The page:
In the two years since Colombia’s Congress ratified a peace treaty between the government and the Revolutionary Armed Forces of Colombia (FARC), thereby ending the longest-running insurgency in Latin America, some positive signs have emerged. Thousands of FARC members have turned in their arms. Some have started businesses with the aim of luring tourists to rural regions where war raged for more than half a century.
Although the new government that took power in August 2018 has taken a harder line against the FARC, it recognizes that reintegration is essential to ensuring former combatants do not take up arms again. When people have legal economic opportunities that provide a good standard of living, they are less likely to pursue illegal paths, such as coca cultivation and drug trafficking, even if it means less money in their pockets. The specifics of reintegration and a special justice process for the FARC remain highly contentious, but the new government is not discarding the process or the accord.
The 2016 peace treaty opened the door for businesses to pave the way to a brighter future for Colombia. Entire swaths of the country have untapped economic potential in industries such as cattle, cocoa, flowers, and fruits, and tourism. Some regions remain very dangerous but hold great opportunity if they can be pacified. To attract investment and boost the economy in former conflict regions, the previous government created a tax incentive plan in 2017 offering benefits for companies that invest in the Zones Most Affected by the Conflict (ZOMAC), which the new government is continuing.
CIPE and its local partners, Jaime Arteaga & Asociados (JA&A) and Consejo Gremial Nacional, are creating an Observatory of Private Investment in the ZOMAC to promote responsible business investment. The Observatory will monitor changing circumstances, track investments and newly created businesses, and watch how government tax incentives are being utilized. With CIPE’s in-country representative JA&A taking the lead, this project will work with civil society leaders and local chambers of commerce to encourage democratic dialogue around new investments and strengthening institutions in post-conflict zones. The Observatory will share its findings with national and international audiences. Consejo Gremial Nacional, a leading institution for the private sector and chambers of commerce, will play a key role in the Observatory’s work. In addition to registering new businesses receiving tax incentives, chambers have the capacity to orient businesses toward making responsible investments by explaining the local circumstances, connecting outside investors with community leaders, and offering the chambers’ arbitration and conciliation centers to resolve disputes that arise.
Through investment in former conflict areas, the private sector can take the lead in supporting democratic institutions in parts of Colombia that have long lacked a state presence. Businesses can provide opportunities to communities that have historically been marginalized or victimized by violence, and at the same time demand that the government work to bolster rule of law, property rights, a functioning justice system, and other democratic institutions essential to a free market system in the ZOMAC. Companies looking for guidance on investing in the country’s untapped regions can download the “Guide to Responsible Investment in Post Conflict Zones” in English and Spanish.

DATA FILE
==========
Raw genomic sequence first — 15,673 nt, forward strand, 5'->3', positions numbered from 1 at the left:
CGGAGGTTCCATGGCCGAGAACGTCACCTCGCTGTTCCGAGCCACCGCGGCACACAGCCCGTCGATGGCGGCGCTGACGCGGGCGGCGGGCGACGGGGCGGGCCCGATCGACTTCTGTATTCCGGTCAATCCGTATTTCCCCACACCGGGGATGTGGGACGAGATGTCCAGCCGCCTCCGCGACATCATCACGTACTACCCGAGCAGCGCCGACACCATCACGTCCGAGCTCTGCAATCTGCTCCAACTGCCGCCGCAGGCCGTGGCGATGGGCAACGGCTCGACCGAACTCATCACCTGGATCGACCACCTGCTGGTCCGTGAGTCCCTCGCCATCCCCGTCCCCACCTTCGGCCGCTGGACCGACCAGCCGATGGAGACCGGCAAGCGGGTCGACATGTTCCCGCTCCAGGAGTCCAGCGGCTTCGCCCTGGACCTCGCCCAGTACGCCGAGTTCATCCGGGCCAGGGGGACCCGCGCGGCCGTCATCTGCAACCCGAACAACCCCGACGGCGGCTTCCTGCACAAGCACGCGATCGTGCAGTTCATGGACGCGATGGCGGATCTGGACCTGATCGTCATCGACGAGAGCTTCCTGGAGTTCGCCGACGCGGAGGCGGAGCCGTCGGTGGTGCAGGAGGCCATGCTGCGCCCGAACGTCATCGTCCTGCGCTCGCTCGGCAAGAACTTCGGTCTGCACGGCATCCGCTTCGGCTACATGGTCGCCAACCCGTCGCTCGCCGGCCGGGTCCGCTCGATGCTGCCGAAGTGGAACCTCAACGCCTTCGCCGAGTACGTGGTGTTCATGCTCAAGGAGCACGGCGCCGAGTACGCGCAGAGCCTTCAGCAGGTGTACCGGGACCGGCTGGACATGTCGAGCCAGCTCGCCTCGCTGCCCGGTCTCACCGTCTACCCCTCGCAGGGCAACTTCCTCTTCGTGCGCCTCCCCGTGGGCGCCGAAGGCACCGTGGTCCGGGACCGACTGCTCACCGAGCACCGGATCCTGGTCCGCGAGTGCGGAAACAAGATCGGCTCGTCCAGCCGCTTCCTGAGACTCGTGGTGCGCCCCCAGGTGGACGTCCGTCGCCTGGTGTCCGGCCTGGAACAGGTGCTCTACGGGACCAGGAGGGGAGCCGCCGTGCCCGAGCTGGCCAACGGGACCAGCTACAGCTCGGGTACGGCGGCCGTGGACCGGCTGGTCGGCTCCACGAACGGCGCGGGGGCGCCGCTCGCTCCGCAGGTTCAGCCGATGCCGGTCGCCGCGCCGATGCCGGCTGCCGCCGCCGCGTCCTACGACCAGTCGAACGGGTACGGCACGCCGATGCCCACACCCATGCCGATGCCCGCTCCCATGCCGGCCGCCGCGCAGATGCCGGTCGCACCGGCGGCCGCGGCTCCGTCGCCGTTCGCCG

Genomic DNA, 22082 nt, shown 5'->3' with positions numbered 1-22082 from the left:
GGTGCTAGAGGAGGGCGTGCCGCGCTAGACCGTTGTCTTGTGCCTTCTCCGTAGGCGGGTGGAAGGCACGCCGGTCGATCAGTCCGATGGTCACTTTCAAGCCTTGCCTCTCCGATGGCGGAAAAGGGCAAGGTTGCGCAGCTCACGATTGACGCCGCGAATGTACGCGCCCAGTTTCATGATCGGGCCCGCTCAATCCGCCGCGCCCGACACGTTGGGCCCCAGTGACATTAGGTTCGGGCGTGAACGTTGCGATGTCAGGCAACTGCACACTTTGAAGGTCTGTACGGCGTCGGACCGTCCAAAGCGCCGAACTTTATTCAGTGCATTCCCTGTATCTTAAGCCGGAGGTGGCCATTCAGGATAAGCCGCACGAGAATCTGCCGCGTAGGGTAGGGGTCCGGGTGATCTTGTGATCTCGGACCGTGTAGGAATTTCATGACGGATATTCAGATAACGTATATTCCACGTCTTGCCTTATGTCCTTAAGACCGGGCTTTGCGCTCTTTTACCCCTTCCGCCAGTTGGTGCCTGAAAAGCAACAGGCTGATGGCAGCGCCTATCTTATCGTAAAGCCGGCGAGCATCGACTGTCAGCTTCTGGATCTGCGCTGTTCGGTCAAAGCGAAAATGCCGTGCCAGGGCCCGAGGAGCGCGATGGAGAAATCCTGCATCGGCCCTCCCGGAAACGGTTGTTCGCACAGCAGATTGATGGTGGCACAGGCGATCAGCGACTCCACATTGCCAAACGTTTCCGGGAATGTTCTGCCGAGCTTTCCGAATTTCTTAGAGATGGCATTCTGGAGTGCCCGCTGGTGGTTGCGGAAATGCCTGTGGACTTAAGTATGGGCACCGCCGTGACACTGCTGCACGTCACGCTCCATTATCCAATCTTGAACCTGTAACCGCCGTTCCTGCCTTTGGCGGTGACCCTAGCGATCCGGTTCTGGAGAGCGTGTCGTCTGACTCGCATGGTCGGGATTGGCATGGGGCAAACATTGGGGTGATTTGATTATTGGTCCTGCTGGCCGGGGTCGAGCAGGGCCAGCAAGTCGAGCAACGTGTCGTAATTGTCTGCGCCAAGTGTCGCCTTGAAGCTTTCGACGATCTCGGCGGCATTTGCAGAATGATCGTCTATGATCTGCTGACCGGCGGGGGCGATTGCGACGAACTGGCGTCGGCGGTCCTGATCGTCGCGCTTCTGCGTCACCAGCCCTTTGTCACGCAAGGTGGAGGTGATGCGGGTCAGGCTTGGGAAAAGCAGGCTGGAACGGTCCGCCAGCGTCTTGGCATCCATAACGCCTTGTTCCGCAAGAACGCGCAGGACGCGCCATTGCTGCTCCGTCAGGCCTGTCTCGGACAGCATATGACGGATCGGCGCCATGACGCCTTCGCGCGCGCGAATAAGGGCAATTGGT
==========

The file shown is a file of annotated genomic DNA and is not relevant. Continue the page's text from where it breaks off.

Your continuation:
Because of the steps Colombia has taken toward achieving peace, foreign direct investment has risen considerably, along with the country’s credit rating. The tax incentive plan being continued by the new government offers generous tax benefits to businesses that set up shop in the 344 prioritized ZOMAC municipalities. Income tax is waived until 2021 for micro and small enterprises that open in the ZOMAC. From 2021 to 2024, micro and small enterprises will pay just 25% of the standard income tax. From 2024 to 2027, they’ll pay 50%. Medium and large companies will pay just 50% of the standard income tax rate until 2021. Between 2022 and 2027, they will be charged 75% of the normal rate.
CIPE and partners hope to support the Colombian government in encouraging responsible investment in legal industries to offer people an alternative to illicit incomes. The cultivation of coca, the raw material for cocaine, has soared to record highs. Money made in the drug trade and other illegal activities, such as logging without permits and illegal mining, could undermine peacebuilding efforts and delegitimize democratic institutions through corruption and the flow of illegal funds. In a September 2018 speech at the U.N. General Assembly, recently inaugurated President Iván Duque said, “For peace to prosper in Colombia, we must defeat drug trafficking.” To that end, the Colombian government has encouraged coca growers to quit harvesting coca in exchange for cash payments and help in transitioning to legal crops. More than 124,000 coca farmers had signed up by August 2018.
Colombia is Latin America’s oldest democracy. Through the Observatory’s monitoring and reporting, CIPE and partners aim to encourage the business community to work with government to achieve common goals: strengthening the local economy and improving the quality of life for Colombian citizens in areas that were historically marginalized. Working together, business and government can improve democratic institutions and strengthen laws to improve the business climate, helping to make peace sustainable.
Kathryn Walson is CIPE’s Staff Writer and Editorial Content Specialist.
Tim Ridout is CIPE’s Program Officer for Latin America & the Caribbean.